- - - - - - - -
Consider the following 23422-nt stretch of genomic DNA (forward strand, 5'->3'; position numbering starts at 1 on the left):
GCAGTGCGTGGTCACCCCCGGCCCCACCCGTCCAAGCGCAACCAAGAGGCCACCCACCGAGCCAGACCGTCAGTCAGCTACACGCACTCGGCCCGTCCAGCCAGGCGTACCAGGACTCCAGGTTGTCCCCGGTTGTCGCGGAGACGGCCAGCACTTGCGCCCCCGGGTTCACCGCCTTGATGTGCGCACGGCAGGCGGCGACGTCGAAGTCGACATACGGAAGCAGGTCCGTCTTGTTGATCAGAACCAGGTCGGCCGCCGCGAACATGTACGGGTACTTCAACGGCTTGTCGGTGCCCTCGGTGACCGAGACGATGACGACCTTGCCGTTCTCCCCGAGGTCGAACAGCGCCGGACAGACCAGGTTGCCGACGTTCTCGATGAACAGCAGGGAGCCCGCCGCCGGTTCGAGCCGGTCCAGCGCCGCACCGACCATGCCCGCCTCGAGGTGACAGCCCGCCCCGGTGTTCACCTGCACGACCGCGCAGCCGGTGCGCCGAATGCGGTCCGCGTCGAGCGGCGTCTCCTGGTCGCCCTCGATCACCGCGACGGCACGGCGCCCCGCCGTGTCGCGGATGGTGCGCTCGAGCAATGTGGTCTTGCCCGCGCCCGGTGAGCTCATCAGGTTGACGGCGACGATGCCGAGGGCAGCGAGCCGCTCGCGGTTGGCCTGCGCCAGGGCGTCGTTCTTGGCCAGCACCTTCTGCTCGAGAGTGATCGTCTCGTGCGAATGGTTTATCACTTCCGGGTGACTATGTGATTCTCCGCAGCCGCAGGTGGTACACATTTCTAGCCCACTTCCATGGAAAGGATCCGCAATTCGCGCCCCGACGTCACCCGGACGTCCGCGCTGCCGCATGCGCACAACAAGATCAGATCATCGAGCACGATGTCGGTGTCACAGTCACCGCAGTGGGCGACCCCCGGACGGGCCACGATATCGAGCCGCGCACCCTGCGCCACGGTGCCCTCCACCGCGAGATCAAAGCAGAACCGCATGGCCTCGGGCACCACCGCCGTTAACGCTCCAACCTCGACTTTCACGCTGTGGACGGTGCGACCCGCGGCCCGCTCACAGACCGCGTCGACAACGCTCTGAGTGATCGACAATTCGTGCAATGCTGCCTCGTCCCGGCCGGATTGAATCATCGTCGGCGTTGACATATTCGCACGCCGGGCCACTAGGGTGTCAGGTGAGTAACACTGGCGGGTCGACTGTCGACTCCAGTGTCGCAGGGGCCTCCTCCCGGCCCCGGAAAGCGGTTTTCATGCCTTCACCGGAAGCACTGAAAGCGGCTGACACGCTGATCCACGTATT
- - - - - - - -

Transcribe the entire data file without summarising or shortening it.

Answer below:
Consider the following 23422-nt stretch of genomic DNA (forward strand, 5'->3'; position numbering starts at 1 on the left):
GCAGTGCGTGGTCACCCCCGGCCCCACCCGTCCAAGCGCAACCAAGAGGCCACCCACCGAGCCAGACCGTCAGTCAGCTACACGCACTCGGCCCGTCCAGCCAGGCGTACCAGGACTCCAGGTTGTCCCCGGTTGTCGCGGAGACGGCCAGCACTTGCGCCCCCGGGTTCACCGCCTTGATGTGCGCACGGCAGGCGGCGACGTCGAAGTCGACATACGGAAGCAGGTCCGTCTTGTTGATCAGAACCAGGTCGGCCGCCGCGAACATGTACGGGTACTTCAACGGCTTGTCGGTGCCCTCGGTGACCGAGACGATGACGACCTTGCCGTTCTCCCCGAGGTCGAACAGCGCCGGACAGACCAGGTTGCCGACGTTCTCGATGAACAGCAGGGAGCCCGCCGCCGGTTCGAGCCGGTCCAGCGCCGCACCGACCATGCCCGCCTCGAGGTGACAGCCCGCCCCGGTGTTCACCTGCACGACCGCGCAGCCGGTGCGCCGAATGCGGTCCGCGTCGAGCGGCGTCTCCTGGTCGCCCTCGATCACCGCGACGGCACGGCGCCCCGCCGTGTCGCGGATGGTGCGCTCGAGCAATGTGGTCTTGCCCGCGCCCGGTGAGCTCATCAGGTTGACGGCGACGATGCCGAGGGCAGCGAGCCGCTCGCGGTTGGCCTGCGCCAGGGCGTCGTTCTTGGCCAGCACCTTCTGCTCGAGAGTGATCGTCTCGTGCGAATGGTTTATCACTTCCGGGTGACTATGTGATTCTCCGCAGCCGCAGGTGGTACACATTTCTAGCCCACTTCCATGGAAAGGATCCGCAATTCGCGCCCCGACGTCACCCGGACGTCCGCGCTGCCGCATGCGCACAACAAGATCAGATCATCGAGCACGATGTCGGTGTCACAGTCACCGCAGTGGGCGACCCCCGGACGGGCCACGATATCGAGCCGCGCACCCTGCGCCACGGTGCCCTCCACCGCGAGATCAAAGCAGAACCGCATGGCCTCGGGCACCACCGCCGTTAACGCTCCAACCTCGACTTTCACGCTGTGGACGGTGCGACCCGCGGCCCGCTCACAGACCGCGTCGACAACGCTCTGAGTGATCGACAATTCGTGCAATGCTGCCTCGTCCCGGCCGGATTGAATCATCGTCGGCGTTGACATATTCGCACGCCGGGCCACTAGGGTGTCAGGTGAGTAACACTGGCGGGTCGACTGTCGACTCCAGTGTCGCAGGGGCCTCCTCCCGGCCCCGGAAAGCGGTTTTCATGCCTTCACCGGAAGCACTGAAAGCGGCTGACACGCTGATCCACGTATT